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In "A Thousand Acres", why do feminists claim Smiley's novel as a statement about the...

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cathryn | Student, Undergraduate | eNotes Newbie

Posted August 22, 2009 at 1:32 PM via web

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In "A Thousand Acres", why do feminists claim Smiley's novel as a statement about the diminution of women?

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mrs-campbell | High School Teacher | (Level 1) Educator Emeritus

Posted August 22, 2009 at 11:56 PM (Answer #1)

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In this novel, the central focus is on the sisters, Ginny and Rose, with an emphasis on Ginny and all of the unsettling realizations that she discovers about the calm, steady life that she thought that she was living.

Ginny spent most of her life as a housewife, going about her housewife and farmer's wife duties, living quietly at the behest of her husband and rather overbearing and stern father.  As the novel progresses, her remembrance of her father's abuse of her growing up, her father's more stark emotional and mental manipulation of them in regards to the farm, her affair with Jess, and her eventual complete departure from the life that she knew all point to the fact that she lived a repressed, stifled life that kept her from reaching her true happiness and potential.  She had spent her entire life not questioning anything, and letting the males around her decide how life was going to be.  That minimizes the role of a woman in all aspects of life.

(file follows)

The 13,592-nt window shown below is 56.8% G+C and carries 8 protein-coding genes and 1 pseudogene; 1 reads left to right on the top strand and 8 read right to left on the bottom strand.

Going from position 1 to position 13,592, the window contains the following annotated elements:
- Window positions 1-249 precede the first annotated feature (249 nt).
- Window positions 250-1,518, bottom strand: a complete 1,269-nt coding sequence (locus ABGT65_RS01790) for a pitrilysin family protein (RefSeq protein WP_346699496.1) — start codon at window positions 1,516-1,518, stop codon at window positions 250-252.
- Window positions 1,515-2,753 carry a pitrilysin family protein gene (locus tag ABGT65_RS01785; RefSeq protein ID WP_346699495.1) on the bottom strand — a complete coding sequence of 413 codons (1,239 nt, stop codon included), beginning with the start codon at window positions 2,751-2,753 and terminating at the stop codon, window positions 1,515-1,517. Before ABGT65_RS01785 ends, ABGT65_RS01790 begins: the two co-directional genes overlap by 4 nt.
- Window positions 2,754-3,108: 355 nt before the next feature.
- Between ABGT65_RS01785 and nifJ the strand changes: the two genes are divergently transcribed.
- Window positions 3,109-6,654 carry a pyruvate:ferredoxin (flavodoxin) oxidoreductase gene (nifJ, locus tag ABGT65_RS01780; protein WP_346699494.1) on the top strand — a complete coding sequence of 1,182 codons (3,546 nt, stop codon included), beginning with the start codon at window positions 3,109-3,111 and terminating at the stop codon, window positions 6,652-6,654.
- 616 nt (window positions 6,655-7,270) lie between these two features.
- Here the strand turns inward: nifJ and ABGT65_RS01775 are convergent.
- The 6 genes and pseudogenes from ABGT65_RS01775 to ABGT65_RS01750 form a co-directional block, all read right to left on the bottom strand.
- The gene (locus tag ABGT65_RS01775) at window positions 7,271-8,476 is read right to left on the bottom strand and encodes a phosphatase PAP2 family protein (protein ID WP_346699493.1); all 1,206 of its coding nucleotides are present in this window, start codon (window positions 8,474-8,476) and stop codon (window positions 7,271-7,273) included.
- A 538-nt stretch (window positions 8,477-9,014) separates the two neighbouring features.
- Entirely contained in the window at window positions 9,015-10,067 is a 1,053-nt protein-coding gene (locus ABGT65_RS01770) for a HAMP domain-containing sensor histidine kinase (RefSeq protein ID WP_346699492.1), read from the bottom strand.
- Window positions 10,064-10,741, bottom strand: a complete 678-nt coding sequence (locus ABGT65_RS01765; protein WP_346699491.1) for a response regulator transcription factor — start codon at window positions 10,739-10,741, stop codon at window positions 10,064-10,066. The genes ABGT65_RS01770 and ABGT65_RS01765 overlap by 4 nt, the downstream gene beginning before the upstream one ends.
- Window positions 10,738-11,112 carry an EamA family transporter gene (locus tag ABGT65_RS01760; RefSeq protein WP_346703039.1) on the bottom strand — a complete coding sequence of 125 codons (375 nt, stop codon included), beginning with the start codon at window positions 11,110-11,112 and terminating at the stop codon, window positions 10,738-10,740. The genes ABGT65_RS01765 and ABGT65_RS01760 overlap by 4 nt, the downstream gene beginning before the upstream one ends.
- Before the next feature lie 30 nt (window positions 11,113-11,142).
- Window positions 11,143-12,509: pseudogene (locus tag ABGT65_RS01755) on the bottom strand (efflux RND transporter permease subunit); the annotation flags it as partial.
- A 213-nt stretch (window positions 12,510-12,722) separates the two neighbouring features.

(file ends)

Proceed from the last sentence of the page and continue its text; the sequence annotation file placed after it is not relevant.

Another woman to look at is Rose, who is more proactive about her happiness before Ginny even takes her own steps in that direction.  She struggles with her marriage, is fiercely bitter against her father's cruelty and overly-partriarchal behaviors, and to escape all of it, she leaves her husband to be with Jess, farms in a way that she knows will completely upset her father, and generally stands up to all of the repression that other males had wanted to put upon her.  She too comes out from under the shell of being minimized in importance and takes life into her own hands, fashioning it to be how she really wants it to be.

Then, there is Caroline, who is completely ostracized and cut out of the inheritance, simply because from the very beginning, she wanted to live a different lifestyle than the one her father imagined for her.  Caroline's worth is completely devalued by her father, because she doesn't fit into his very rigid outline of what a good daughter and woman should do.

"A Thousand Acres" is a very difficult tale of women who, in order to feel importance, value and validation in their lives, have to completely reshape their existence, often at the behest of those around them. I hope that those thoughts helped; good luck!

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